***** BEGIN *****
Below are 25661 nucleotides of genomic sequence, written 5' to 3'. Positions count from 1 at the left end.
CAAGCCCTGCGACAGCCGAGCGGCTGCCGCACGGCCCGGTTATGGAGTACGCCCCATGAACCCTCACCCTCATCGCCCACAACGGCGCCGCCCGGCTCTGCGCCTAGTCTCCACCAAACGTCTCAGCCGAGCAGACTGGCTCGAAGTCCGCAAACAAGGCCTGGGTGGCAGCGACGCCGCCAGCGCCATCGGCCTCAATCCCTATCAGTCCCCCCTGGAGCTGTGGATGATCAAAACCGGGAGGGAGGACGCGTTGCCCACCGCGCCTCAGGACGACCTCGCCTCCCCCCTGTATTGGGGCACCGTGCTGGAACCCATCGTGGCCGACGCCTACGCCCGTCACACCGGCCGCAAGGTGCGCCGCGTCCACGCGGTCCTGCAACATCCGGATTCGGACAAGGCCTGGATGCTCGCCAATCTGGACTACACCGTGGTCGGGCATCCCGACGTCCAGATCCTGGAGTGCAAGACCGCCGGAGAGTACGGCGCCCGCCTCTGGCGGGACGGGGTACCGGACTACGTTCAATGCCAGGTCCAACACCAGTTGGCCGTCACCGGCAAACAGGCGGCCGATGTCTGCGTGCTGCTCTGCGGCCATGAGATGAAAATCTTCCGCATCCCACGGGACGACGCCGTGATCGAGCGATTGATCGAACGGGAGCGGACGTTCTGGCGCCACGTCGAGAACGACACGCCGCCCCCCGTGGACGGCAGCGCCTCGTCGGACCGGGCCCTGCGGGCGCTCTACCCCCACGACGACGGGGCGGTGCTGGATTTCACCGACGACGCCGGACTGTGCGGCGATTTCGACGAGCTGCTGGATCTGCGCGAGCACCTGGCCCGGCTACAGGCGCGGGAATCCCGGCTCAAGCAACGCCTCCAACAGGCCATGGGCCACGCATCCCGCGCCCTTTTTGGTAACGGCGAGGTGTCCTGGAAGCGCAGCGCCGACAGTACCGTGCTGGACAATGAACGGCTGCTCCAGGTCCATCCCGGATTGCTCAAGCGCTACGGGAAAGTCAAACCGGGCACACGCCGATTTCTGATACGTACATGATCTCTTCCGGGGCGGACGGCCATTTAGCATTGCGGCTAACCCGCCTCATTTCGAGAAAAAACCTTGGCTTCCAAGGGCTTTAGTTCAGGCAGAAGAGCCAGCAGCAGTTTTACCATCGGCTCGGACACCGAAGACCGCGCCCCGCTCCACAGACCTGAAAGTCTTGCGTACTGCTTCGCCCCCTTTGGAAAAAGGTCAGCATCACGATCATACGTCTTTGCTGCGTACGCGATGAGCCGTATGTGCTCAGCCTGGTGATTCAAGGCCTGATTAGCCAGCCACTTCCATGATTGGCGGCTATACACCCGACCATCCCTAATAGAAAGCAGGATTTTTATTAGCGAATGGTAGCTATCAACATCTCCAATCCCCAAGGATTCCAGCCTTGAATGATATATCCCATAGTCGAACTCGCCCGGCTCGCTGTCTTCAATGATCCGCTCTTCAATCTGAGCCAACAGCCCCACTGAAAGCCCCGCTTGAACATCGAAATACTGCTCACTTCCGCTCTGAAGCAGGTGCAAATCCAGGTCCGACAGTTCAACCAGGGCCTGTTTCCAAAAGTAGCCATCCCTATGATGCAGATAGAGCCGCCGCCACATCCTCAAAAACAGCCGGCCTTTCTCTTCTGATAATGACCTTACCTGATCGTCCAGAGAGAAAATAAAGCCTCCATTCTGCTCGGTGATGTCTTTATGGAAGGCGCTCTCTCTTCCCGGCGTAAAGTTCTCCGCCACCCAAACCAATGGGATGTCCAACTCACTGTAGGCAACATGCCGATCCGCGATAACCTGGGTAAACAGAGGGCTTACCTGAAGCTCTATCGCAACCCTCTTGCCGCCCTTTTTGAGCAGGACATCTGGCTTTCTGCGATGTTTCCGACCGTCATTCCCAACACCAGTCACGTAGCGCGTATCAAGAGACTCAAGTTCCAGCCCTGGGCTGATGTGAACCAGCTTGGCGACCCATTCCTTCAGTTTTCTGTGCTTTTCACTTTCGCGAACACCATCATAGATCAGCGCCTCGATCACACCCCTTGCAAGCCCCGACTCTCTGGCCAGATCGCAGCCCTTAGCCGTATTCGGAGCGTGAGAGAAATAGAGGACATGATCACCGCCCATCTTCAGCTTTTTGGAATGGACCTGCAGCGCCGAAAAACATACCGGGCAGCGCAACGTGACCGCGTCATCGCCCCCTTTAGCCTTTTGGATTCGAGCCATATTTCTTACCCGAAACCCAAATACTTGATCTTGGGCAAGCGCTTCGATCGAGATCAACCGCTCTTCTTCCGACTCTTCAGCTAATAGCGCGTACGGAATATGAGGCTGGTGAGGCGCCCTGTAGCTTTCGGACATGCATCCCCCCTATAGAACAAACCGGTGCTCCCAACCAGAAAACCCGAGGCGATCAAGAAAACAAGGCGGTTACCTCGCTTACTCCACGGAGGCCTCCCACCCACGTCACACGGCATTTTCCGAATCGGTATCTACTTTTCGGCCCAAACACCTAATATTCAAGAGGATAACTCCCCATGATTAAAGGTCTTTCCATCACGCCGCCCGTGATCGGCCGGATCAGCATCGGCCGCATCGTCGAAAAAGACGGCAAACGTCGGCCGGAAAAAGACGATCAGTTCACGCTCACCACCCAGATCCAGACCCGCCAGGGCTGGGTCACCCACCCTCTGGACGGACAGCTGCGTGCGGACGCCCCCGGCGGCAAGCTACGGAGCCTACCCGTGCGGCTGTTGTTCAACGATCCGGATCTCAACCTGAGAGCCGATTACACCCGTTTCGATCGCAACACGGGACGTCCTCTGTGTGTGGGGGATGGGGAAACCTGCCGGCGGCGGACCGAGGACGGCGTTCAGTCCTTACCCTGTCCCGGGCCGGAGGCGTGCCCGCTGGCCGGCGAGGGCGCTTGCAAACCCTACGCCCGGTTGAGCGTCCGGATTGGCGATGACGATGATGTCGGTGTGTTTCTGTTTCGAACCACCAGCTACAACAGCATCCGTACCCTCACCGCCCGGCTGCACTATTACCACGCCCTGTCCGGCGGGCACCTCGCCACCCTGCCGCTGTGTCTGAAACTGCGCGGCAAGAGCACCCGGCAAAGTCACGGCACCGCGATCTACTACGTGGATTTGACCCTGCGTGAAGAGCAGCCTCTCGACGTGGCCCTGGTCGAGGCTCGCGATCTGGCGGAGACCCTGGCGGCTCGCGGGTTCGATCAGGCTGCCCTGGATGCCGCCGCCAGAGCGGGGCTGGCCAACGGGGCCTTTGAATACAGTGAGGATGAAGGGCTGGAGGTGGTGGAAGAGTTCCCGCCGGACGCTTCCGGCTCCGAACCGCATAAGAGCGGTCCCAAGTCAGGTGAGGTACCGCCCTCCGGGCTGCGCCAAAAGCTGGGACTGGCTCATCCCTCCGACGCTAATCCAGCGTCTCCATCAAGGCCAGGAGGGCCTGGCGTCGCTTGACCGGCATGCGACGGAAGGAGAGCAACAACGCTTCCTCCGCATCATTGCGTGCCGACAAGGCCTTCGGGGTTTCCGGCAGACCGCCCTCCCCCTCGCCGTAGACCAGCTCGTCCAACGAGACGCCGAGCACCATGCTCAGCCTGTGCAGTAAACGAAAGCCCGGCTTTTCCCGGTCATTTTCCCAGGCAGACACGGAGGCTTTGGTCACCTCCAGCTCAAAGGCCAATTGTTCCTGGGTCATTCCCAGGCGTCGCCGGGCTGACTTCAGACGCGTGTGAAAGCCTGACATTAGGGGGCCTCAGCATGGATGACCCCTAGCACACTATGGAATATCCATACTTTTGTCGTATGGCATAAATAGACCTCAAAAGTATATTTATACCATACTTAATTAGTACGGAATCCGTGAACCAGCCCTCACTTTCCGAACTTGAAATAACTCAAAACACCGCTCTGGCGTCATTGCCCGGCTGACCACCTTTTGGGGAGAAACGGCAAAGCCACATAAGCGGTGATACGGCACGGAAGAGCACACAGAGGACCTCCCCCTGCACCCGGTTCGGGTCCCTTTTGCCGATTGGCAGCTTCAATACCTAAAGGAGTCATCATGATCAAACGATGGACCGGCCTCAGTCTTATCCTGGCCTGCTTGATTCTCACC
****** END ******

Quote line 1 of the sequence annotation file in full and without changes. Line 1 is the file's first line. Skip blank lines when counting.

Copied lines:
Below are 25661 nucleotides of genomic sequence, written 5' to 3'. Positions count from 1 at the left end.